Red Bull X-Alps

Learning lessons, the hard way

If the key to success is to make mistakes and learn from them, then Stephan Kruger (RSA) has the makings of a champion. In an interview from his home in Cape Town, he tells us how his race didn’t go quite to plan…

© Ludvik
 © Tauderer
 © Ludvik

The Red Bull X-Alps didn’t work out so well for Stephan Kruger. He was knocked out just over a week into the race and finished in 27th place. “I still have mixed feelings about it,” he says.

It’s no secret that the Red Bull X-Alps favors the homegrown talent, anyone who has the time to recce and spend time getting to know the route, which usually means the Europeans. Preparation is everything. Every athlete knows it. Kruger certainly knew it and was even blogging about its importance before the race. He now admits: “We were not prepared enough.”

He also suffered his fair share of bad luck. First his gear didn’t turn up and he spent the first week in Europe trying to track it down, losing valuable flying time. Then when his glider did show up the weather turned.

“The areas we did manage to fly, we did really well. The rest we went in blind.”

Then there was the really big misfortune. On race day Kruger and supporter Konstantin Filipov woke up to discover their Skyroam, their only means of getting online, was missing.

“We were in a complete panic,” he recalls. Some lively discussions then followed between the pair. Relations didn’t improve as the race went on.

“For the first five days of the race we did not have internet!” says Kruger. “It was very difficult for my supporters to help me navigate. They had to phone friends to find out where I was and where I needed to go. I was pretty much lost. That’s the area of preparation that is absolutely key – your navigation and knowing exactly where you are.”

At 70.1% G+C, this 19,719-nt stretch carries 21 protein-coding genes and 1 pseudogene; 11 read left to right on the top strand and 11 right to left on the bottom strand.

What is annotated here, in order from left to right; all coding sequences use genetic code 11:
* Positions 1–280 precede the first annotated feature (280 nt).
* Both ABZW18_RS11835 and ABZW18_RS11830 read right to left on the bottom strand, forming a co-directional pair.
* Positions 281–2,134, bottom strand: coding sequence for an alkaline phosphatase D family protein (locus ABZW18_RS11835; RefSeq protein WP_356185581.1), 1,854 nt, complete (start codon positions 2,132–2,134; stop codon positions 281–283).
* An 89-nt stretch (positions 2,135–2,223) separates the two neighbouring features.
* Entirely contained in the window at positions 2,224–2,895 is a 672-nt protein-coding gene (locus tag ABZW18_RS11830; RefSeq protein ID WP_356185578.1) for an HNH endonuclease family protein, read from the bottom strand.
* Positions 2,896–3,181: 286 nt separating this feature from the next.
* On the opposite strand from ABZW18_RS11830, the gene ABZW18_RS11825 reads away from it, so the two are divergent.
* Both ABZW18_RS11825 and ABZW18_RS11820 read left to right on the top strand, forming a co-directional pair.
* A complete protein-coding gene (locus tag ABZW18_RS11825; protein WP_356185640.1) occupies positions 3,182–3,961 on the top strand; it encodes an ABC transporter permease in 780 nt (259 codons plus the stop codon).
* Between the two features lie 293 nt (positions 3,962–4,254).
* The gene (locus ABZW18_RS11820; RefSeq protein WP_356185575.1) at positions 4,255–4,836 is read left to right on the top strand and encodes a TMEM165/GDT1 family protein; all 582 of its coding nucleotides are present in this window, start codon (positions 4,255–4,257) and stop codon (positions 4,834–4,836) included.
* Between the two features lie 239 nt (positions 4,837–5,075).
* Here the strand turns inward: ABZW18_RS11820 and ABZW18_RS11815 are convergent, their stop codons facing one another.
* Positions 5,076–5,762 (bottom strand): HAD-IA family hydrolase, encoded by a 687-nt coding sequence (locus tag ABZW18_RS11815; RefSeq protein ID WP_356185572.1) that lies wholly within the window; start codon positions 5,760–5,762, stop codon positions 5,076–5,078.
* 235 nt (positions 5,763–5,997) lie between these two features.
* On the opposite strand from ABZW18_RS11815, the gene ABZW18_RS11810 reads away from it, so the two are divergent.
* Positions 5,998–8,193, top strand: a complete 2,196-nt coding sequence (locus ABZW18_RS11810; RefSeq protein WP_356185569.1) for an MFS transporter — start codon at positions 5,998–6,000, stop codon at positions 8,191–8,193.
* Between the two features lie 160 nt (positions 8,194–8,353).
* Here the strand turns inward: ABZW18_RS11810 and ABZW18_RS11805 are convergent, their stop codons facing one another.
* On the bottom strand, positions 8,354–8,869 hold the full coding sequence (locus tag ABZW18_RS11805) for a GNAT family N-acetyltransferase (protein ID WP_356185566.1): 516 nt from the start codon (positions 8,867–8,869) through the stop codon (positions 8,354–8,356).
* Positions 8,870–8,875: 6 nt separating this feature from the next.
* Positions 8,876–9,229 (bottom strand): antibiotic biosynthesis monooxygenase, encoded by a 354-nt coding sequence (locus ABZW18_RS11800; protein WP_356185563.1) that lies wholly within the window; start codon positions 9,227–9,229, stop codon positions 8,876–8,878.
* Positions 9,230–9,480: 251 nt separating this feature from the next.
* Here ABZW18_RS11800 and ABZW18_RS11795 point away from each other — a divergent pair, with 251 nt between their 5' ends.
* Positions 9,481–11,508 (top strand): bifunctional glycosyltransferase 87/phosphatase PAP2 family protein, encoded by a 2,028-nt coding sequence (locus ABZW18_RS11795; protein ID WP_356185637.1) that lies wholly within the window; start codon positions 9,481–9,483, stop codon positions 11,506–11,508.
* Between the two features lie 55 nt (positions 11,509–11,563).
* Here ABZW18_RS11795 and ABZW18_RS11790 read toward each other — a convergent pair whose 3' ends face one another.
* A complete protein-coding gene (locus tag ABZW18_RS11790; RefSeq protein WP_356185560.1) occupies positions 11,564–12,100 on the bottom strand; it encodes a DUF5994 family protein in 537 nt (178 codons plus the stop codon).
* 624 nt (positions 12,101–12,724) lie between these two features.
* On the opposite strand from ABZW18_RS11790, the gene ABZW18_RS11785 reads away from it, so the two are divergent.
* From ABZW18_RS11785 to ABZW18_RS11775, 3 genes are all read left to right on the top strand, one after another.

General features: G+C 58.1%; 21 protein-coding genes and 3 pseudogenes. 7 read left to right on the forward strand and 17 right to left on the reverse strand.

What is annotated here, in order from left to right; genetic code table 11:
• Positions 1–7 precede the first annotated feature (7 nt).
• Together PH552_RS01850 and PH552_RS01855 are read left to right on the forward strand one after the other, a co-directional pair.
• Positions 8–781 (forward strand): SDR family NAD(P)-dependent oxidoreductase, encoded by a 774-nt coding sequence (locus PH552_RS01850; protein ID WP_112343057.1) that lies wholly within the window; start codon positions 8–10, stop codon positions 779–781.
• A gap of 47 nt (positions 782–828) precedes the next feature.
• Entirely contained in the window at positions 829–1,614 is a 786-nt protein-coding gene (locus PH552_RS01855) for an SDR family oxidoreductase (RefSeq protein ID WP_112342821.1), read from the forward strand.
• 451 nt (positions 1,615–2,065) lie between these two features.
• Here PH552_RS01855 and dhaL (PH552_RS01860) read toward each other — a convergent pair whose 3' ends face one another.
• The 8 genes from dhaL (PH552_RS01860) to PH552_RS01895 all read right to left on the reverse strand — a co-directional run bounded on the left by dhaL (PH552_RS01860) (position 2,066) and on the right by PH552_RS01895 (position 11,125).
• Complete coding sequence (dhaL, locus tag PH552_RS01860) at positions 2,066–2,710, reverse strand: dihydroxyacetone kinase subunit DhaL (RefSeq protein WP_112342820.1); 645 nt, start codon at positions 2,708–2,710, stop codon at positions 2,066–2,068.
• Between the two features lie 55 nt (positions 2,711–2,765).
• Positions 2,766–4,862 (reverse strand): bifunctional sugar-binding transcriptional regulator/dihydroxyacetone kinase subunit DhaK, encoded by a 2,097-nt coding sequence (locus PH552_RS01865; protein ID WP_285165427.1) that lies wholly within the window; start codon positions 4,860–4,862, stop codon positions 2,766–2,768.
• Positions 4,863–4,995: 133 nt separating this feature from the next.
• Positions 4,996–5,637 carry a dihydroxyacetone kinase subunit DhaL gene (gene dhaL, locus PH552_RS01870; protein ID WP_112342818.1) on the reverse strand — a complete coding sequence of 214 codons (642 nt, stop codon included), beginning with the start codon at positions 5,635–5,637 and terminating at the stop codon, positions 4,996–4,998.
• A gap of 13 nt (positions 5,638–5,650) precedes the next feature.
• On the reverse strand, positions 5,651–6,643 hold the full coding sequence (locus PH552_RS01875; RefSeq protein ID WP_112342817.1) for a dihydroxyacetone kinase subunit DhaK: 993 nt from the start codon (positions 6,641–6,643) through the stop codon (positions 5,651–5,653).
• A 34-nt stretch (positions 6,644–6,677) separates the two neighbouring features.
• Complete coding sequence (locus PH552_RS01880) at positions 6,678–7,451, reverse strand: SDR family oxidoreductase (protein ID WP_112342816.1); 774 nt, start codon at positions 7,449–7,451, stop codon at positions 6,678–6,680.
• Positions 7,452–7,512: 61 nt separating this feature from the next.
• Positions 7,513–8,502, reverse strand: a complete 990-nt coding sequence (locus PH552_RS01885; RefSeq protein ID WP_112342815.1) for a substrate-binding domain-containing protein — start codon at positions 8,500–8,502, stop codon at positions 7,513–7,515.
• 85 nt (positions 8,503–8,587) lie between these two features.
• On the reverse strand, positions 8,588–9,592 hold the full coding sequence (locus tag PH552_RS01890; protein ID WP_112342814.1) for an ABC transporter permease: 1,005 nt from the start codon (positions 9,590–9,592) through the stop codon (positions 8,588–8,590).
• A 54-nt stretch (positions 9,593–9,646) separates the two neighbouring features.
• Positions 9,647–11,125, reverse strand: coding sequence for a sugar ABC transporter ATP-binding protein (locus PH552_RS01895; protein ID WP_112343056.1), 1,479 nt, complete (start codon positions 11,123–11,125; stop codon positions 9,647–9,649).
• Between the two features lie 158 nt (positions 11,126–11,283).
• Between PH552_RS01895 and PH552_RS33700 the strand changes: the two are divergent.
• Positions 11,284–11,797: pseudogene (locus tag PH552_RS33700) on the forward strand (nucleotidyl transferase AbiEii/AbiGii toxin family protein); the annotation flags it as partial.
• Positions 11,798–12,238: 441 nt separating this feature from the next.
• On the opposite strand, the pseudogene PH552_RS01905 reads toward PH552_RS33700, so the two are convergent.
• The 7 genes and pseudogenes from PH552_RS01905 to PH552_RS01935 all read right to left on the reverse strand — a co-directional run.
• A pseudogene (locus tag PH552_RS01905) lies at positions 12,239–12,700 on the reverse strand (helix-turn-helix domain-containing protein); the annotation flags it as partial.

“My supporters would try and figure out which direction I needed to go and I ended up going in completely the wrong direction and then spend five to six hours trying to figure out where I was. We had some interesting screaming matches!”

His biggest mistake was going too far south before the Zugspitze. He ended up having to hike 82km the next day.

After Yvonne Dathe was eliminated, the race organisation was able to give her Skyroam to Kruger. But it arrived too late to save his race, or salvage his relationship with his supporter. “When you’re down you need someone to say the right thing at the right time. Once, after I landed, my supporter said: ‘I think you should quit’. I completely lost it. You just need someone to say the right things.”

The other bit of bad luck was assuming Ivan Colas would not quit. “When I passed him, he said to me, ‘don’t worry, I won’t quit’. Then he did and I found myself at the back with not much I could do [to avoid elimination], even if I pulled a nightpass. I was under impression I did not have to fly in those conditions and risk injuring myself. We had a gentleman’s agreement! That was quite disappointing.”

But it wasn’t all bad for Kruger. In fact, he says he got in a couple of great flights and for two days he teamed up with Dawn Westrum. “That was amazing. We flew over some big peaks at 3,600m at cloud base. That was a special moment for me, thermalling with her. That captured what the race was about.”

Would he come back again? “I would love to do it again,” he says, “just to prove that I can finish the race. From a fitness point of view, I was in top shape.”